The Gig Economy is a hot topic in the media today, with frequent suggestions that around 50 per cent of the workforce could be freelance in the future. Here we take a look at freelancing, if it can work for you, and how to get started.
Research from professional services firm PwC suggests that half of HR professionals expect at least one in five of their workforce to be made up of contractors or temporary workers by 2020.
Freelance support is appealing to employers, as it helps them flex their workforce to match business demand. But it’s equally appealing to freelancers themselves, for many reasons. For dads it can be the ideal career, harnessing their professional expertise while providing greater flexibility and, often, the ability to have more time at home with the family.
Find out if freelancing could work for you, and how to get started.
There are opportunities for freelance working in hundreds of professional areas, but the most common roles are in IT, digital and technology, marketing, PR & communications, copywriting, editing and proofing, HR, customer services, legal services, media, translation and, increasingly, administration.
Before you make the decision to go freelance, do some research into the demand for your skills. There are growing numbers of websites focused on matching up business needs with suitable freelancers – including People Per Hour, Upwork and Workingdads.
These will give you a good idea of the kind of work out there and market rates – which will help you decide if going freelance makes financial sense.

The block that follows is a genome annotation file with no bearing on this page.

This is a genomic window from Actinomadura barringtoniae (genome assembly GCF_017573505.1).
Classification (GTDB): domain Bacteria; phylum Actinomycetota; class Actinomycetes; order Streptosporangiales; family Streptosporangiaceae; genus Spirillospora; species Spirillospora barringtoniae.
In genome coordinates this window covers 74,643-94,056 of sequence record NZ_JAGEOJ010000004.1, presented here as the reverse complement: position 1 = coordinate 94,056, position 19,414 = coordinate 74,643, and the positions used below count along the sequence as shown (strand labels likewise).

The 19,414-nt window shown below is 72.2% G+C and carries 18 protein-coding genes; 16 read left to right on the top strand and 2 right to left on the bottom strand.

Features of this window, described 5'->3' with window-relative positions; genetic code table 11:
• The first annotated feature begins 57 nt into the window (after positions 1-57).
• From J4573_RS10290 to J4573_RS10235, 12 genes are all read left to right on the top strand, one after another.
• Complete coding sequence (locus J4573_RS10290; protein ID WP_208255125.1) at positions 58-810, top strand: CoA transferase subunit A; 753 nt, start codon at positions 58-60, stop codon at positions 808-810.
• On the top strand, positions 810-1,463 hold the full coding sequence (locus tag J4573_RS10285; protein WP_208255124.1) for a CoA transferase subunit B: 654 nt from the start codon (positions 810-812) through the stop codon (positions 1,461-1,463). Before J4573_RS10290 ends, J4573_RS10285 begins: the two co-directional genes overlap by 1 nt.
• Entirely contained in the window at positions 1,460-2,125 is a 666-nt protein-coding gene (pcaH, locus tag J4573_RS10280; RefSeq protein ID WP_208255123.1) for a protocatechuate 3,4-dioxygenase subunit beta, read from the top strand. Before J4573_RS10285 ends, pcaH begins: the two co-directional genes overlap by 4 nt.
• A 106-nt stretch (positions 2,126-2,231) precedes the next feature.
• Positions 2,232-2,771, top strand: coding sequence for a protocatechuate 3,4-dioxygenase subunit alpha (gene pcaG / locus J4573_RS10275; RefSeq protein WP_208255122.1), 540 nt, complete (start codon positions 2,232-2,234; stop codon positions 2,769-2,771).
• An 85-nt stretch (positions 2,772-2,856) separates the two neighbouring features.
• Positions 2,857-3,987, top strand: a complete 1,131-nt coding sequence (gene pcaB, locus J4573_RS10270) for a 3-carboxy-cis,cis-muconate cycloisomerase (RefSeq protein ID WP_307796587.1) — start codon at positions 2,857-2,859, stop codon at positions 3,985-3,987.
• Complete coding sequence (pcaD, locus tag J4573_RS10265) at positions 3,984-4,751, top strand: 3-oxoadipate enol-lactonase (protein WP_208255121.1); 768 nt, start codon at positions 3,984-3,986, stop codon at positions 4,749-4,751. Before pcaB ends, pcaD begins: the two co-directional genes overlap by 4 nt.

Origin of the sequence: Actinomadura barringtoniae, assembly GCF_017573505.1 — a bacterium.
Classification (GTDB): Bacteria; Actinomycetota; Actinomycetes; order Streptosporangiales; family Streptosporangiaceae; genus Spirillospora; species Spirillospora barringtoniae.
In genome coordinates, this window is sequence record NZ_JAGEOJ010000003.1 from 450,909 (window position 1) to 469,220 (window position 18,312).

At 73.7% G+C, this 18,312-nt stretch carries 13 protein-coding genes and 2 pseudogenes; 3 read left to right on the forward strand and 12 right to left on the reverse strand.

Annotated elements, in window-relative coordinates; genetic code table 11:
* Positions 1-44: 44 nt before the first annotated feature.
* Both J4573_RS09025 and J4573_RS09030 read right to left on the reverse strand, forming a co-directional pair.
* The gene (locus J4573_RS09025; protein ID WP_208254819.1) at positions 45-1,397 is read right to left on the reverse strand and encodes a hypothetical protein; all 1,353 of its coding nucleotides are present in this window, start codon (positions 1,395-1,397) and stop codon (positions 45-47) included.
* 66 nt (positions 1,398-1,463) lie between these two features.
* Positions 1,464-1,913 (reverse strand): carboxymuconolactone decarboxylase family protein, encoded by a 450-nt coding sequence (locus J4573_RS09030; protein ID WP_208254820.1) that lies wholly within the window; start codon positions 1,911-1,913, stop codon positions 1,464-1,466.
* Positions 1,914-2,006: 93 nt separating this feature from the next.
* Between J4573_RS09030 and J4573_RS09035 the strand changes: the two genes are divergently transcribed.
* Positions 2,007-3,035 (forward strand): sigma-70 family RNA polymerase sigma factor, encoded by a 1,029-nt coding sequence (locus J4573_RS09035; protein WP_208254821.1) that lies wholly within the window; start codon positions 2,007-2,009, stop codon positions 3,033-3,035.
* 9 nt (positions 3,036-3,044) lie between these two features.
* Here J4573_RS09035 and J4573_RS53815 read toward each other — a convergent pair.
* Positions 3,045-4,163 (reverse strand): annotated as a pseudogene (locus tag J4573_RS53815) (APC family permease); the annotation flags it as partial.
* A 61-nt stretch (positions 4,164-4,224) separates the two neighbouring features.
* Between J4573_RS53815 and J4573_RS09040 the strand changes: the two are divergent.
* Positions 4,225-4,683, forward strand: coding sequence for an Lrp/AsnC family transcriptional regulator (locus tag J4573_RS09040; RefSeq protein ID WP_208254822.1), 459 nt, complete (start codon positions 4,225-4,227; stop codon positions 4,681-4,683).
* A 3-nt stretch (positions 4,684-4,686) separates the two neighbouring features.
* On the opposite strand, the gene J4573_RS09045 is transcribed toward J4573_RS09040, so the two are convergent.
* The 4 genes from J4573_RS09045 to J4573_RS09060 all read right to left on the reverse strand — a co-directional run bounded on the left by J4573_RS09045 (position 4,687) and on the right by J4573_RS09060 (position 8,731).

Like any career decision, freelancing needs careful consideration. There are downsides as well as benefits to be aware of. Here are some good questions to ask yourself:
Some freelance jobs are largely based at home, while others are contract based and your client will expect you to sit in their office. Will you need business premises and, if so, are you in a financial position to invest in them?
Freelancers sometimes have gaps between contracts or quieter periods. Do you have savings you can rely on if your income temporarily drops?
While being your own boss means you can create some flexibility, it’s limited if you’re working on an in-house contract. Some freelancers find that they are working longer hours than they expected, as they find it difficult to turn work down. Be realistic about what your working day could look like.
You’ll need to register as a sole trader or limited company, depending on the level of income you’re expecting. You’ll also need to manage monthly invoicing, accounts and tax. Many freelancers appoint an accountant to help with these tasks.
Will you need to buy equipment or IT supplies? Make sure you budget for these. You’ll need to consider financial products too, from adding ‘business use’ to your car insurance to Professional Indemnity Insurance if you’re providing advice and support to your clients. Many self-employed people choose income protection to pay the bills if they’re unable to work through injury or illness.
Once you’ve decided to take the plunge, chances are you won’t regret it. Research from Boox suggests that the average freelancer earns more than double the national average salary, and a PCG survey found that nearly three quarters of freelancers were happier for making the decision.
As the Gig Economy continues to take hold, the opportunities for freelancers are growing all the time. Welcome to the club!